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The Pain of Indifference in Relationships

Lori Colbo loves to write about her Christian faith and the Bible to encourage and inspire others.

The world was indifferent to the plight of the Jews during the holocaust.

The world was indifferent to the plight of the Jews during the holocaust.

Elie Wisel on Indifference

Nobel Peace Prize winner, Elie Wiesel, once said, "The opposite of love is not hate, it's indifference." Elie Wiesel was a Holocaust survivor. The world looked the other way during the Holocaust, either indifferent to this hideous atrocity, or too fearful to get involved. The rest of the world said "It's their problem, not ours. We have our own national concerns." The world's indifference to the suffering of the Jews in the Holocaust is one of the great shames of the 20th century. The rest of the world would not choose sides. Their apathy came under the guise of being neutral and impartial. Neutral and impartial should never be a stance in the face of oppression and persecution of the innocent.

To this Wiesel determined, "I swore never to be silent whenever and wherever human beings endure suffering and humiliation. We must always take sides. Neutrality helps the oppressor, never the victim." That last statement packs a painful punch, does it not?.

Neutrality helps the oppressor, never the victim."

— Elie Wiesel

Indifference Breaks Down Family Relationships

The holocaust example above is on a grand scale. Indifference is found on a much smaller scale in the hearts of individuals and creates a breakdown in important relationships and the self-worth of those who feel unwanted. Following are a few examples.

The indifference of a husband and father is reflected when he yawns at his wife's greeting kiss; when he chooses a newspaper or extra work from the office over a date night with his longing wife; when he habitually promises "tomorrow" or "next time" to his family, and the tomorrow and next time never comes; when he says, "Go ask your mother," every time his children have a question or request; when he sleeps in on Sundays instead of going to church with the rest of the family; when his wife asks his help to make an important decision that affects the whole family, and he says "Do what you think is best." He doesn't go to his kid's sports events, recitals, or school functions.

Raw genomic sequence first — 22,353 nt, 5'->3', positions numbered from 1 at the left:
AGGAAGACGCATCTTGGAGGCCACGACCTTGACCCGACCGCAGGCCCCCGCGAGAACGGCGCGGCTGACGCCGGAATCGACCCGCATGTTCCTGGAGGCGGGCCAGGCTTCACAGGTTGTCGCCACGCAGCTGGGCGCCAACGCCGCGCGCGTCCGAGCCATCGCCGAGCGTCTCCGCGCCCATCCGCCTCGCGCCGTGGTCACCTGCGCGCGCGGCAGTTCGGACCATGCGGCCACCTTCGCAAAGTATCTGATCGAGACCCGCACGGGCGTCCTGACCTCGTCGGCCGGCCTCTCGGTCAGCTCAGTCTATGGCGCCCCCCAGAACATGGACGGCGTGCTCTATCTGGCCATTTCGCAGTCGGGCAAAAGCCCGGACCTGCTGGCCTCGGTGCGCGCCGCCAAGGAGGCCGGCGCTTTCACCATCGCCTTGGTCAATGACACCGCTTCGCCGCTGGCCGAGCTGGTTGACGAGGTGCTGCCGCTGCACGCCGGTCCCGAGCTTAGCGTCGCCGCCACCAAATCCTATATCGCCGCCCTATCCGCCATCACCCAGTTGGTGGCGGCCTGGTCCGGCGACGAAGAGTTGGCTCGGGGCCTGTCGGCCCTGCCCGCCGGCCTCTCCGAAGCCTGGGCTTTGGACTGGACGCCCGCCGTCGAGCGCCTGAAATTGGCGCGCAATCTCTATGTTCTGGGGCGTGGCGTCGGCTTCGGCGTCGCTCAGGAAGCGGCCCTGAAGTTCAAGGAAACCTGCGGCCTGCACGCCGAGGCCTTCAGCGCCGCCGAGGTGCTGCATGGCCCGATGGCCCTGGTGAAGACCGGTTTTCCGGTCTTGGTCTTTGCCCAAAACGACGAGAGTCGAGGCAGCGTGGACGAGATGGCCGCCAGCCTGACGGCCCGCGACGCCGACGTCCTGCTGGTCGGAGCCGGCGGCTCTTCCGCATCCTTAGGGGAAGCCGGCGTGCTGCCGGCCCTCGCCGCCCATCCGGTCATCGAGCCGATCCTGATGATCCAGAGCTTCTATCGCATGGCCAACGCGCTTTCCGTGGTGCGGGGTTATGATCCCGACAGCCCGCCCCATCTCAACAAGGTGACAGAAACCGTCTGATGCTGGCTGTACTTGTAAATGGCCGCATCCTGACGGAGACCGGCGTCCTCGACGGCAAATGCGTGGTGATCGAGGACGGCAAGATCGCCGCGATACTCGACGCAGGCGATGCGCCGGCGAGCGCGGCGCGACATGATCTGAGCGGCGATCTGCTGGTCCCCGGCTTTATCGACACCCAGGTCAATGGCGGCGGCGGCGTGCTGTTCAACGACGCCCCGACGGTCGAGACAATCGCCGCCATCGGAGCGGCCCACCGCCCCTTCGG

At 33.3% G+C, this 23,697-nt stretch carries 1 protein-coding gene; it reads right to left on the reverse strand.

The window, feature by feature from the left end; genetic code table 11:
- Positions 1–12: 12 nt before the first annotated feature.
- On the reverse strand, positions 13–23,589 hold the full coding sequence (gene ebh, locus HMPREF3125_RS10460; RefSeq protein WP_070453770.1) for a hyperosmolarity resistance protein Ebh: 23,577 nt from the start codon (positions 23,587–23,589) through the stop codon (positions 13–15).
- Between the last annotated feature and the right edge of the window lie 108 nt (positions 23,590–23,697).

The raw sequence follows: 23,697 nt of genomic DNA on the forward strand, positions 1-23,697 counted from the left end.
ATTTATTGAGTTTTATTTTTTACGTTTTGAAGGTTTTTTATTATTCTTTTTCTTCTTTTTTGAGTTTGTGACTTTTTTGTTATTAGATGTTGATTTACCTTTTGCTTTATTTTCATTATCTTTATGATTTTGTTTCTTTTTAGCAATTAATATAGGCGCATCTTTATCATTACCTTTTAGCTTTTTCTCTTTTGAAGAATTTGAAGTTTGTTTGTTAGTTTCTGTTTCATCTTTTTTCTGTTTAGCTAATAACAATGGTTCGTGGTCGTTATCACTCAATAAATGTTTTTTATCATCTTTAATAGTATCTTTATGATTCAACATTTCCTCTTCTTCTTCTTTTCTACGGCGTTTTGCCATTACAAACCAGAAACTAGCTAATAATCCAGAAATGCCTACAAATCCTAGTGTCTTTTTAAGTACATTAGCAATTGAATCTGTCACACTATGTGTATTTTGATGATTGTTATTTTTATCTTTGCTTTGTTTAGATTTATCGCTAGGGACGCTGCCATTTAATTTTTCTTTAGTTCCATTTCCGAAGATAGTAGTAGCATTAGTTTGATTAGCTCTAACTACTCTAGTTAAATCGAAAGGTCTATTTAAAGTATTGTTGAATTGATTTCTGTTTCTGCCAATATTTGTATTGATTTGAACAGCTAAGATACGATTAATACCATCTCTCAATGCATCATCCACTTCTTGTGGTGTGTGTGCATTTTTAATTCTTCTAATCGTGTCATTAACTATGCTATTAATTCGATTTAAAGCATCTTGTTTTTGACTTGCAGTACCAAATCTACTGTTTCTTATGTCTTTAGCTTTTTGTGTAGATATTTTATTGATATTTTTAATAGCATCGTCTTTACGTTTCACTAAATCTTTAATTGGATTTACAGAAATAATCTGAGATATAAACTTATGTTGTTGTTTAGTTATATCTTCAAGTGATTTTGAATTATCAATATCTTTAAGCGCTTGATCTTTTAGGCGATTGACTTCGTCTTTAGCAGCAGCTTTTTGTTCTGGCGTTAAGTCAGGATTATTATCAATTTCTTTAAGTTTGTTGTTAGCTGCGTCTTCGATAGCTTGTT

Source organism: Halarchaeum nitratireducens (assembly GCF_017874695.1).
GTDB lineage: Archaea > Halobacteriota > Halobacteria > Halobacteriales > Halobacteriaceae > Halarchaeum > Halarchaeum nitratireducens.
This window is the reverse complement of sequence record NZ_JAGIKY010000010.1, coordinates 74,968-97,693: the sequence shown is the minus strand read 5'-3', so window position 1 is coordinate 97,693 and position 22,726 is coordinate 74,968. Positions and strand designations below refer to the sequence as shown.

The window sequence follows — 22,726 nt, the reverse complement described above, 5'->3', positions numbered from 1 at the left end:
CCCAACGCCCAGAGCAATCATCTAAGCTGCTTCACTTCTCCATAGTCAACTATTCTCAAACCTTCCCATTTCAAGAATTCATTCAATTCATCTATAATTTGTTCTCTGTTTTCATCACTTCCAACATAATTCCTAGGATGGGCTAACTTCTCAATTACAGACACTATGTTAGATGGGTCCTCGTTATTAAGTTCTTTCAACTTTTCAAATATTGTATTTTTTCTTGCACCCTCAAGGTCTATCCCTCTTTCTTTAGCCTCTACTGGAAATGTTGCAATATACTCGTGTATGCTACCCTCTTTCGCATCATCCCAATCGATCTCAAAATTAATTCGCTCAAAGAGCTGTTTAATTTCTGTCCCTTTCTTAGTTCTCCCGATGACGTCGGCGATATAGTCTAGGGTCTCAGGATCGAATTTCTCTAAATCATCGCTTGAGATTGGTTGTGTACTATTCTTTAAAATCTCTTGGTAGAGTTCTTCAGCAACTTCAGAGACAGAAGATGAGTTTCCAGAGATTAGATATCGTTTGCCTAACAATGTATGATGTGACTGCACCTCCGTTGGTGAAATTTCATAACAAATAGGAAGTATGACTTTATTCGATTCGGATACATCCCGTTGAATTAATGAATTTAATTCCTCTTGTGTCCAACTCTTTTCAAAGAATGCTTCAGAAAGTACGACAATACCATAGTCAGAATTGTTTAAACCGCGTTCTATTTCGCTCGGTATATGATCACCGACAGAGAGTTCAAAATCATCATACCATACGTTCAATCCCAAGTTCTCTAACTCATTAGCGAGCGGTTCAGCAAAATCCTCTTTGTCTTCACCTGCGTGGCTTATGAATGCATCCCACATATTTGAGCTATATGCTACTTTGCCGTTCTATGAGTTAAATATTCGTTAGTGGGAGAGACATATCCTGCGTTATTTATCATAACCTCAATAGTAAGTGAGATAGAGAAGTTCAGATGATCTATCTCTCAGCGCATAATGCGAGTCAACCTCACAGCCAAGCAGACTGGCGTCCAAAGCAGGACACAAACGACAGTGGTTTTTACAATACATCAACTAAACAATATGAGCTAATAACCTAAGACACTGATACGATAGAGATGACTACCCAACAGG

There are mothers who shoo their small children away all day so they can focus on things of entertainment value, e.g. phone calls, texting, social media, television, or other activities that bring pleasure. Or maybe they are doing important things, but not as important as the children's need for their mother's time and attention. When her child shows her something he's colored, made, or accomplished, the child hears a disinterested, "That's nice honey, now go play." As a wife, she is indifferent to her husband's desire for her to attend an important function regarding his work; since it doesn't interest her, she says she doesn't want to go. She is indifferent to his affections, interests, opinions, ideas, and his work.

The tragedy in all this is that these parents are clueless that they are hurting their family. It never occurs to them to say to themselves, "I'm tired, but my spouse and children need to know I care, so I will do X, Y, or Z." Indifferent parents breed resentful, indifferent children. One day, their children are likely to be just as indifferent with their families.

The message to the family is "You're not as important to me as my own interests and pursuits. Your problems are a burden, you are a burden, you bore me, your needs are an inconvenience."

Worst of all are men who get their girlfriends pregnant and either demand an abortion or just walk out the door, never too return. It's difficult to say this, but most women who want and get an abortion, are indifferent to the rights of the baby they are carrying. It's about their body, their convenience. They choose to believe that the baby is not a human, just tissue that feels no pain. Many women suffer emotionally afterward for years to come. Some don't at all.

In a nutshell, it's about Me, Myself, and I.

Children feel rejected when treated with indifference.

Children feel rejected when treated with indifference.


Apathy also creates a breakdown in relationships with friends and others. Recently I heard the story of a woman who, with great hurt, said that no one ever calls her. She has many good friends that she knows from church and social settings; but outside of social situations, they never call and seldom return her calls either. "I'm just too busy," they say, when she asks how come they haven't kept in touch. "They just don't care," she said. "It's like I don't matter."